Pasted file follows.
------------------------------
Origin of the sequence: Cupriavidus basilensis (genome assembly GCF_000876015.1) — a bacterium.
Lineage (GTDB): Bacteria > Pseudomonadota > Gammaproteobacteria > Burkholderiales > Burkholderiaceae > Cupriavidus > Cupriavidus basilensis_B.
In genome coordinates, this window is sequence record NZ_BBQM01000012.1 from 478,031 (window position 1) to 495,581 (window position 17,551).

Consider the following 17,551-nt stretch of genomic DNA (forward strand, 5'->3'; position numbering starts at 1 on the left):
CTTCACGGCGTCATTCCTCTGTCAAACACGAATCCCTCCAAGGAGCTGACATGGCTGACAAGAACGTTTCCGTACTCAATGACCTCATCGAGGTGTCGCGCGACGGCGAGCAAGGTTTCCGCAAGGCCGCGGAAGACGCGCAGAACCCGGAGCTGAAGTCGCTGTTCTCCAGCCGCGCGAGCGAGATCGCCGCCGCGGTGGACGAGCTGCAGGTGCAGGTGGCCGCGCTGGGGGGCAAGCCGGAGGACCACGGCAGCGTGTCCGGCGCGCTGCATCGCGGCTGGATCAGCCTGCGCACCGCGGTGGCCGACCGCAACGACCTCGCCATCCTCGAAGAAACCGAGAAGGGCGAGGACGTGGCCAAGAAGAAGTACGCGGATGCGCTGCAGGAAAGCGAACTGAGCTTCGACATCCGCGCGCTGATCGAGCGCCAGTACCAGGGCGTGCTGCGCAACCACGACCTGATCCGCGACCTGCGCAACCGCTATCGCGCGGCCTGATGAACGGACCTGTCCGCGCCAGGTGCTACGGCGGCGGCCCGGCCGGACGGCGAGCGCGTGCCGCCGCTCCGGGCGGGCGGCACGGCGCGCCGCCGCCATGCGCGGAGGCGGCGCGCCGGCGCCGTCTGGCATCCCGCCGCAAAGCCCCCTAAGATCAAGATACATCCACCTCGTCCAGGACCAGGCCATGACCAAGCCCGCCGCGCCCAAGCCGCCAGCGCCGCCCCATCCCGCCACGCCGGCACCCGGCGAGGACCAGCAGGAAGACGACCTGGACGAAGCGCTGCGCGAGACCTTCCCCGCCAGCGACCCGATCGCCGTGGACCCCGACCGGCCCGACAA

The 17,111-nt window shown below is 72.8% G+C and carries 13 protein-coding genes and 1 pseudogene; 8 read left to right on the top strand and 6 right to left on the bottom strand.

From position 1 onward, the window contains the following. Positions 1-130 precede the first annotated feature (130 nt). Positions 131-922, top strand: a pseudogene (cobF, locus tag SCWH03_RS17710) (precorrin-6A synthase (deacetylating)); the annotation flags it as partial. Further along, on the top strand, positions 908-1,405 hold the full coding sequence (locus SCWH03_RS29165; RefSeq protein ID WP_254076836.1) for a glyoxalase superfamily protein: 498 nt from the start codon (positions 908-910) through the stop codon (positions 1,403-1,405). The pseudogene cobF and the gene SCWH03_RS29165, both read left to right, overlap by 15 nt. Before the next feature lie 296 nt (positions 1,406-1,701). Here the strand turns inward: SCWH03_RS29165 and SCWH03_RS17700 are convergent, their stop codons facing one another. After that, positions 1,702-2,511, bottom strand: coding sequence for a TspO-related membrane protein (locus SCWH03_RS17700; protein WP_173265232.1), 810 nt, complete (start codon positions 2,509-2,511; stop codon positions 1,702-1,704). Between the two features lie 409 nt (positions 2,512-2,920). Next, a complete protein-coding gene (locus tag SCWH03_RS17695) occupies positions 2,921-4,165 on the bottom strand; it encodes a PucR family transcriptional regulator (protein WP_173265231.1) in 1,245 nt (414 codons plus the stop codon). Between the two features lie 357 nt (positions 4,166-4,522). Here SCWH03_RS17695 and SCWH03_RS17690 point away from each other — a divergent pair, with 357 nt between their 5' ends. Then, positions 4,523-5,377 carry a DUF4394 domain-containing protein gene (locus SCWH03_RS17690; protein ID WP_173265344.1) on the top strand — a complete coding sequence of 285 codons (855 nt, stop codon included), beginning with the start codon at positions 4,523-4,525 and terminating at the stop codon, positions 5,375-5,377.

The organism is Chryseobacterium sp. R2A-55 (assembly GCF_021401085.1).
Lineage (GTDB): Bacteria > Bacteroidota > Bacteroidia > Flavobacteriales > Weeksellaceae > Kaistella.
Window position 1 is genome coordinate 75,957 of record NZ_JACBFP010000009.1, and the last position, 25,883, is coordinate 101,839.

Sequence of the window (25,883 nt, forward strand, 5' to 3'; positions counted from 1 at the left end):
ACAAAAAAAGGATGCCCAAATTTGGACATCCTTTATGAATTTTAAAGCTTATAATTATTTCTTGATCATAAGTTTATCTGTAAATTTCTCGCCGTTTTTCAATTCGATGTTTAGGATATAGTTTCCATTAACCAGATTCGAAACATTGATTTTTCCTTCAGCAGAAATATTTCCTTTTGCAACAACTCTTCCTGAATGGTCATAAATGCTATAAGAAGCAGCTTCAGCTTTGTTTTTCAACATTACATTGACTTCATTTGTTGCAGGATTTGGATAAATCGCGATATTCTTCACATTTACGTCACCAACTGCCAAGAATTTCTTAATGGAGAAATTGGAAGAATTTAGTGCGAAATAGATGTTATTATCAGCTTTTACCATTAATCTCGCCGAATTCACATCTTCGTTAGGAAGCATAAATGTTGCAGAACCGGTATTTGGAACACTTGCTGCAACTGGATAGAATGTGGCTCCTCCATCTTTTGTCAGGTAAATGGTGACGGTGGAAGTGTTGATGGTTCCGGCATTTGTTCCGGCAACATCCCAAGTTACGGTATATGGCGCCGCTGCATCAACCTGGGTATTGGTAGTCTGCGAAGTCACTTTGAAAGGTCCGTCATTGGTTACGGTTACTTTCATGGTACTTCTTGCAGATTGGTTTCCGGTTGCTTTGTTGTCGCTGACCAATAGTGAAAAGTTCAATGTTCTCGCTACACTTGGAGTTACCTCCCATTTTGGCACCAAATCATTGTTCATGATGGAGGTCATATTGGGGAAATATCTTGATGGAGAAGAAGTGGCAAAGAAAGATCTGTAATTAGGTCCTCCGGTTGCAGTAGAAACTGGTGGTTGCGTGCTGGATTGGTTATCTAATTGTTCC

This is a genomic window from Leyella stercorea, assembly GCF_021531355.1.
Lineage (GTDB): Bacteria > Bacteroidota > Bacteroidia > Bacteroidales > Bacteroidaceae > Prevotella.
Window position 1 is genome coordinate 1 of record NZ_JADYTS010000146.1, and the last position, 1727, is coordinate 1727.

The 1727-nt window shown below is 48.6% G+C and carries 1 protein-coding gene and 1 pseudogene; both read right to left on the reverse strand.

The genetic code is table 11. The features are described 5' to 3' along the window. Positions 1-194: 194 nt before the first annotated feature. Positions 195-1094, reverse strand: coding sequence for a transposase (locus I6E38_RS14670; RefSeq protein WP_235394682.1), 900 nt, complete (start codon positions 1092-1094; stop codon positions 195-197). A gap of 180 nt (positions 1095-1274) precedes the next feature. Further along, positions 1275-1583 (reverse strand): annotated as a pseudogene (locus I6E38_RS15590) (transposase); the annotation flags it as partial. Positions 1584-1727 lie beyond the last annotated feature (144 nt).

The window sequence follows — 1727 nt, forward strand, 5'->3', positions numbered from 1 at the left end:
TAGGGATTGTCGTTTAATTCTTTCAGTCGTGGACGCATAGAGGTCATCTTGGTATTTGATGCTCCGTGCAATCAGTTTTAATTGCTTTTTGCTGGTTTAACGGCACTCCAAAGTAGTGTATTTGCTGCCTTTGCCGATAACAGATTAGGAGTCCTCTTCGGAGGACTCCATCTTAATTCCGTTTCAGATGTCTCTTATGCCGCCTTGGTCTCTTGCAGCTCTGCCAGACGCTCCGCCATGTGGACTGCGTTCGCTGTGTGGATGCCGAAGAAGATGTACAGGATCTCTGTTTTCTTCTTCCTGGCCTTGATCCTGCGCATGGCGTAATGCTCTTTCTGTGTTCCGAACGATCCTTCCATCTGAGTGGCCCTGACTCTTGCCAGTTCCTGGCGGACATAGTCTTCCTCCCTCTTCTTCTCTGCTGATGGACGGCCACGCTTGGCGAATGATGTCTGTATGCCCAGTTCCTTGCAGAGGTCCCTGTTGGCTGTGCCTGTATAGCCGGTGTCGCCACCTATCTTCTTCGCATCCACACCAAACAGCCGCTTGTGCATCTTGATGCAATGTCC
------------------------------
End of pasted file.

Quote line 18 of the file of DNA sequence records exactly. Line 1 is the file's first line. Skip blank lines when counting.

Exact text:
The window sequence follows — 1727 nt, forward strand, 5'->3', positions numbered from 1 at the left end: